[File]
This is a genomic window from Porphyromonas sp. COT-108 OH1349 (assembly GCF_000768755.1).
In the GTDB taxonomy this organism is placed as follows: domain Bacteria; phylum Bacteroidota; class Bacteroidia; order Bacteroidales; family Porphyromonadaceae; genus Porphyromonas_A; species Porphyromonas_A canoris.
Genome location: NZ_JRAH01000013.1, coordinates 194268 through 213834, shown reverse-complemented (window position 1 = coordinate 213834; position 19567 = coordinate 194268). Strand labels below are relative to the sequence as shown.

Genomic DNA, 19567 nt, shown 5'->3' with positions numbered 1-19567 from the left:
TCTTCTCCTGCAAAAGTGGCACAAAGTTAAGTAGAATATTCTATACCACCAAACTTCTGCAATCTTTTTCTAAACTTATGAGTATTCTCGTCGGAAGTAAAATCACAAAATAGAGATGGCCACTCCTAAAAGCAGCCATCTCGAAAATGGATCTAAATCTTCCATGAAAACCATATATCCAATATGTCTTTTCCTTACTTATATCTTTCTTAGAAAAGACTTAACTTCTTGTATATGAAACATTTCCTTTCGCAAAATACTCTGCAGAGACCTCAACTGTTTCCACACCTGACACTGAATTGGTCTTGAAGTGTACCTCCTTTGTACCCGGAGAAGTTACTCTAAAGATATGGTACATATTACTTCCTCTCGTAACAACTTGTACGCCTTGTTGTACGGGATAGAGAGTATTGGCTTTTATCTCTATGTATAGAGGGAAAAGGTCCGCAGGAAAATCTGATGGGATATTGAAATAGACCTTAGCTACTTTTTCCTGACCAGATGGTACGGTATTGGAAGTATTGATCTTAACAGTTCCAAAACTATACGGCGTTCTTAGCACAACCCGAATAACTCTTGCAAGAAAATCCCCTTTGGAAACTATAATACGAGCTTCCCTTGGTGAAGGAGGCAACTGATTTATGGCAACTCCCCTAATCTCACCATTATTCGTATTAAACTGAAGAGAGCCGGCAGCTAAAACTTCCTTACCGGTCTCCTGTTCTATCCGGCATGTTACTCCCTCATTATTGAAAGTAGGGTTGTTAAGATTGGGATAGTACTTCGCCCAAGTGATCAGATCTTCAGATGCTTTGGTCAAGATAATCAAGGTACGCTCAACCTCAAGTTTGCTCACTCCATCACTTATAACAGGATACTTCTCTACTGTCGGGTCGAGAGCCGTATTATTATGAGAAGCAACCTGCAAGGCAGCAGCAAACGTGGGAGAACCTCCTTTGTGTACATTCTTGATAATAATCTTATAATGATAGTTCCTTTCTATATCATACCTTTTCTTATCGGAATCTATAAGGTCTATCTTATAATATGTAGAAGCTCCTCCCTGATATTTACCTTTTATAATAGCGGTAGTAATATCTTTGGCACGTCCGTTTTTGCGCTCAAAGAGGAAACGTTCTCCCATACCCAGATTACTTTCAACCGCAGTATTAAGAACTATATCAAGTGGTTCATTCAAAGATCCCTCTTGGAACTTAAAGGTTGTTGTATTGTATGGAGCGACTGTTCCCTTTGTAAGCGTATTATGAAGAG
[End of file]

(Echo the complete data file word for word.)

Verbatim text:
This is a genomic window from Porphyromonas sp. COT-108 OH1349 (assembly GCF_000768755.1).
In the GTDB taxonomy this organism is placed as follows: domain Bacteria; phylum Bacteroidota; class Bacteroidia; order Bacteroidales; family Porphyromonadaceae; genus Porphyromonas_A; species Porphyromonas_A canoris.
Genome location: NZ_JRAH01000013.1, coordinates 194268 through 213834, shown reverse-complemented (window position 1 = coordinate 213834; position 19567 = coordinate 194268). Strand labels below are relative to the sequence as shown.

Genomic DNA, 19567 nt, shown 5'->3' with positions numbered 1-19567 from the left:
TCTTCTCCTGCAAAAGTGGCACAAAGTTAAGTAGAATATTCTATACCACCAAACTTCTGCAATCTTTTTCTAAACTTATGAGTATTCTCGTCGGAAGTAAAATCACAAAATAGAGATGGCCACTCCTAAAAGCAGCCATCTCGAAAATGGATCTAAATCTTCCATGAAAACCATATATCCAATATGTCTTTTCCTTACTTATATCTTTCTTAGAAAAGACTTAACTTCTTGTATATGAAACATTTCCTTTCGCAAAATACTCTGCAGAGACCTCAACTGTTTCCACACCTGACACTGAATTGGTCTTGAAGTGTACCTCCTTTGTACCCGGAGAAGTTACTCTAAAGATATGGTACATATTACTTCCTCTCGTAACAACTTGTACGCCTTGTTGTACGGGATAGAGAGTATTGGCTTTTATCTCTATGTATAGAGGGAAAAGGTCCGCAGGAAAATCTGATGGGATATTGAAATAGACCTTAGCTACTTTTTCCTGACCAGATGGTACGGTATTGGAAGTATTGATCTTAACAGTTCCAAAACTATACGGCGTTCTTAGCACAACCCGAATAACTCTTGCAAGAAAATCCCCTTTGGAAACTATAATACGAGCTTCCCTTGGTGAAGGAGGCAACTGATTTATGGCAACTCCCCTAATCTCACCATTATTCGTATTAAACTGAAGAGAGCCGGCAGCTAAAACTTCCTTACCGGTCTCCTGTTCTATCCGGCATGTTACTCCCTCATTATTGAAAGTAGGGTTGTTAAGATTGGGATAGTACTTCGCCCAAGTGATCAGATCTTCAGATGCTTTGGTCAAGATAATCAAGGTACGCTCAACCTCAAGTTTGCTCACTCCATCACTTATAACAGGATACTTCTCTACTGTCGGGTCGAGAGCCGTATTATTATGAGAAGCAACCTGCAAGGCAGCAGCAAACGTGGGAGAACCTCCTTTGTGTACATTCTTGATAATAATCTTATAATGATAGTTCCTTTCTATATCATACCTTTTCTTATCGGAATCTATAAGGTCTATCTTATAATATGTAGAAGCTCCTCCCTGATATTTACCTTTTATAATAGCGGTAGTAATATCTTTGGCACGTCCGTTTTTGCGCTCAAAGAGGAAACGTTCTCCCATACCCAGATTACTTTCAACCGCAGTATTAAGAACTATATCAAGTGGTTCATTCAAAGATCCCTCTTGGAACTTAAAGGTTGTTGTATTGTATGGAGCGACTGTTCCCTTTGTAAGCGTATTATGAAGAG